A Repertoire Of Mistakes: The Strange World Of… Nurse With Wound

For almost forty years Steven Stapleton and friends have been sculpting dramatic dream worlds for our exploration and delectation. On the eve of headlining this weekend’s Tusk Festival in Newcastle, UK, we take a quick ride through the stellar Stapleton system to skim the surface of ten of Nurse With World’s key releases

If Surrealism’s aim, as art historian Briony Fer put it, is “to reveal the unconscious… and to undo prevalent conceptions of order and reality,” I can think of no other artist than Nurse With Wound who has most successfully transposed the wayward visual art movement into sound. While there are countless recording artists intent on weirdness or aiming for the contrary, very few reach the visionary heights of Steven Stapleton in imposing full-scale oneiric fictions on our waking psyche. Nurse With Wound’s output and methodology wilfully ignores perceived wisdom. Instead, it opts to experiment, to err and be done, as if mining the moment for its hidden channels, to discover pathways that stimulate hitherto unexplored areas of our subconscious.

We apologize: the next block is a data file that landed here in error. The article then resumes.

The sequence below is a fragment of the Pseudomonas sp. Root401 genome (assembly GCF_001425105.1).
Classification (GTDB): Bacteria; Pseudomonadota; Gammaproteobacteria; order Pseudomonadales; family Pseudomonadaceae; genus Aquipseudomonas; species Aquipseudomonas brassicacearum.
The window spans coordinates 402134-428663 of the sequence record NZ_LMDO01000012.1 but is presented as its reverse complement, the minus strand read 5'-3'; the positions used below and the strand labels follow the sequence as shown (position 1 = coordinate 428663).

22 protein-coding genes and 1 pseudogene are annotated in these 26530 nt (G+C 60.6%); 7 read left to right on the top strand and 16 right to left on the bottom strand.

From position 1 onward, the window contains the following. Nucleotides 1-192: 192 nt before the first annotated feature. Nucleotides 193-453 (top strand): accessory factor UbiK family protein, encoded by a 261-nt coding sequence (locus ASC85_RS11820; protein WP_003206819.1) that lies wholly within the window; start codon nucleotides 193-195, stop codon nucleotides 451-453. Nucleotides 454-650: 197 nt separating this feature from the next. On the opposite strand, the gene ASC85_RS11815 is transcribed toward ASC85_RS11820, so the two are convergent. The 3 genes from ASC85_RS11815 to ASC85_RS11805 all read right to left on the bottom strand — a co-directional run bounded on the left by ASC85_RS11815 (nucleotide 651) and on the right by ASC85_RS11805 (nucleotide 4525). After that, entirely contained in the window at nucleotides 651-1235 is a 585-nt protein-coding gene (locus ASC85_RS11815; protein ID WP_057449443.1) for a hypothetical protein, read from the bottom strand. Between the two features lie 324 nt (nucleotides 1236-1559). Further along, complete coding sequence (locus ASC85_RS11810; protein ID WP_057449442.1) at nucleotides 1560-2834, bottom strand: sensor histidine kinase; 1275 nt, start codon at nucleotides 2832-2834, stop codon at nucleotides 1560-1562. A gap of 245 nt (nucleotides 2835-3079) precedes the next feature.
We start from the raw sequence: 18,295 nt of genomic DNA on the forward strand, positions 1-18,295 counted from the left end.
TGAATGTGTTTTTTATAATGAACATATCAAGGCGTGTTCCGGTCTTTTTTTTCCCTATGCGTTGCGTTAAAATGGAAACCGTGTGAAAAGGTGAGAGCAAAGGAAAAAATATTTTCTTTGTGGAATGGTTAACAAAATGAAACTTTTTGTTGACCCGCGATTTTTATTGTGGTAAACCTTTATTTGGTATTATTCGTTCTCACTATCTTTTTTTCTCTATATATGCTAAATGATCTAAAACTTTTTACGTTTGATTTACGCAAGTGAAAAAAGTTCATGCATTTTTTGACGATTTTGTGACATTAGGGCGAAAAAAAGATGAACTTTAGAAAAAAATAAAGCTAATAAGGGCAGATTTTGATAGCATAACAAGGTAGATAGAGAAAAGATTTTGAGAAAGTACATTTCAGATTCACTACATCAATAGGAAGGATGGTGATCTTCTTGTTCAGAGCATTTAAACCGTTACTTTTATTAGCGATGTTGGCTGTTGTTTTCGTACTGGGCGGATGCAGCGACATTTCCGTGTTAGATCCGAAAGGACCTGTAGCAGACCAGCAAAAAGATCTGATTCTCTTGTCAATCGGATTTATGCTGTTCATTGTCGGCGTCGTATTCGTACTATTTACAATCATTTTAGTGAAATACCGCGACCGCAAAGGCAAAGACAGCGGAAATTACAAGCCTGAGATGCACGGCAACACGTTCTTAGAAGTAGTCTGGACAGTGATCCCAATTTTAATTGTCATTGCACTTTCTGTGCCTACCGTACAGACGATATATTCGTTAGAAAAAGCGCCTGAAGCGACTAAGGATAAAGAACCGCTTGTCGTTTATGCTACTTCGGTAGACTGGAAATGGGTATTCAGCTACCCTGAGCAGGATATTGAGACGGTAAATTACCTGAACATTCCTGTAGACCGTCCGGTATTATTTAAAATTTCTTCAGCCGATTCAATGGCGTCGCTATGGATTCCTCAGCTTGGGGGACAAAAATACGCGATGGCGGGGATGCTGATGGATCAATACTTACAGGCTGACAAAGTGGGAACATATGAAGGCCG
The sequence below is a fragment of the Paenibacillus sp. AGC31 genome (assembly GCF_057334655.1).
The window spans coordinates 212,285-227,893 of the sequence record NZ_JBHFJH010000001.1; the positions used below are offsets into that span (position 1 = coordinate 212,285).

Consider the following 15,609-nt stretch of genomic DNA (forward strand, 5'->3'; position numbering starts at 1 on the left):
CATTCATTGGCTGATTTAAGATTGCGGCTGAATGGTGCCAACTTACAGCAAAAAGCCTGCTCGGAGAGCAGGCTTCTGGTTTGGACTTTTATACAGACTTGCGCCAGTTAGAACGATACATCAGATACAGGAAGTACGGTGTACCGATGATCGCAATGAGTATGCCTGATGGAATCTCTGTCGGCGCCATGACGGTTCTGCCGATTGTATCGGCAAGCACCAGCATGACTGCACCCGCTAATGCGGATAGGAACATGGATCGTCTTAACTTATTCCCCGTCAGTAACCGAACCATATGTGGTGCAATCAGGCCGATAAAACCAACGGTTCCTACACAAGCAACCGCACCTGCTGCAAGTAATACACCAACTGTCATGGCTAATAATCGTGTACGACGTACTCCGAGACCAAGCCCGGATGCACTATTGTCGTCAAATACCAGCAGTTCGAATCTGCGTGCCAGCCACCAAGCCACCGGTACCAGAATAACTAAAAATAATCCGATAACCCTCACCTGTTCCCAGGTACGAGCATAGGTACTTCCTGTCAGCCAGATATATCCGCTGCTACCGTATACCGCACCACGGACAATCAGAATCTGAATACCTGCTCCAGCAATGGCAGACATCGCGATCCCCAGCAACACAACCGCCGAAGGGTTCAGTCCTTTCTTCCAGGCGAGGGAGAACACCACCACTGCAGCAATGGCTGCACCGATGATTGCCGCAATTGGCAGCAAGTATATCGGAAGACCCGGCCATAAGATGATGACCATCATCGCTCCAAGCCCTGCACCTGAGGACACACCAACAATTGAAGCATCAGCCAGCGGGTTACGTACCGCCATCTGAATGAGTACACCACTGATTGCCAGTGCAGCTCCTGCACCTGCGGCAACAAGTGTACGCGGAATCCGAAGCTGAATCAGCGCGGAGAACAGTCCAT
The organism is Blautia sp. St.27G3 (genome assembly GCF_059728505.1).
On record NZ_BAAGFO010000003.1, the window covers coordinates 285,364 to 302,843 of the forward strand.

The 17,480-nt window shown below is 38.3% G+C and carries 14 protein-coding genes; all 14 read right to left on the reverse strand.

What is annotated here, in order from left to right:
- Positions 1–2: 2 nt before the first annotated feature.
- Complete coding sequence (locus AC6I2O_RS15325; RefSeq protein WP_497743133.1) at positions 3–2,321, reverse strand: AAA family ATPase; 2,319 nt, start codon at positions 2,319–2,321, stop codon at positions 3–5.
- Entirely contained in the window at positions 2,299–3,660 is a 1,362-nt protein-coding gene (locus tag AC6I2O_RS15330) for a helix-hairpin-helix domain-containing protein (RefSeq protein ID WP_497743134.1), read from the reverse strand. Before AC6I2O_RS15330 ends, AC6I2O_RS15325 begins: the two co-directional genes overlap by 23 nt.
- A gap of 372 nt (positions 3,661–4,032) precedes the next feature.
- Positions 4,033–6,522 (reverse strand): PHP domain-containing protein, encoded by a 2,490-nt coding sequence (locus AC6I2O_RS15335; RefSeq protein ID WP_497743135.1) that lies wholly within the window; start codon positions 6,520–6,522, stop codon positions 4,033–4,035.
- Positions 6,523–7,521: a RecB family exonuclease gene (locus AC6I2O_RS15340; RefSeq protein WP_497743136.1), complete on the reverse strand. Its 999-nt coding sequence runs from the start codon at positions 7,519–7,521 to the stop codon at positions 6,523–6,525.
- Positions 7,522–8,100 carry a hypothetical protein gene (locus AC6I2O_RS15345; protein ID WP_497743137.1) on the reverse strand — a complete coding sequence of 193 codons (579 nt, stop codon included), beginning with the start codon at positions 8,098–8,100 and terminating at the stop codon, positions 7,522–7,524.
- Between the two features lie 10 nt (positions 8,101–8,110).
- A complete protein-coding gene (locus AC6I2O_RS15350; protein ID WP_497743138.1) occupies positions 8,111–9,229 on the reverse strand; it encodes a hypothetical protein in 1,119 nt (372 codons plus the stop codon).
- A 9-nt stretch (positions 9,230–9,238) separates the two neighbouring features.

At the foundations of this strange sound world is a potent trinity: a brimming passion for record collecting, an openness to all sounds and an unbound capacity for invention.

Talking to David Keenan in The Wire in 1997 he explained how he had been fascinated by noises in his youth while in hospital, with nothing better to do than get immersed in its ambience: “You’re lying in bed at night and you’re looking up a darkened hall and there’s the matron sitting there with her light and you can hear her pen scraping, you can hear creaks coming from the beds, patients turning over, beds rattling a bit, someone dropping a utensil ten wards down. The echo, the bare walls…”. Darkness, scrapes, creaks, rattles and echo (as well as a nurse, of course) would all play significant, reprising roles in Stapleton’s compositions.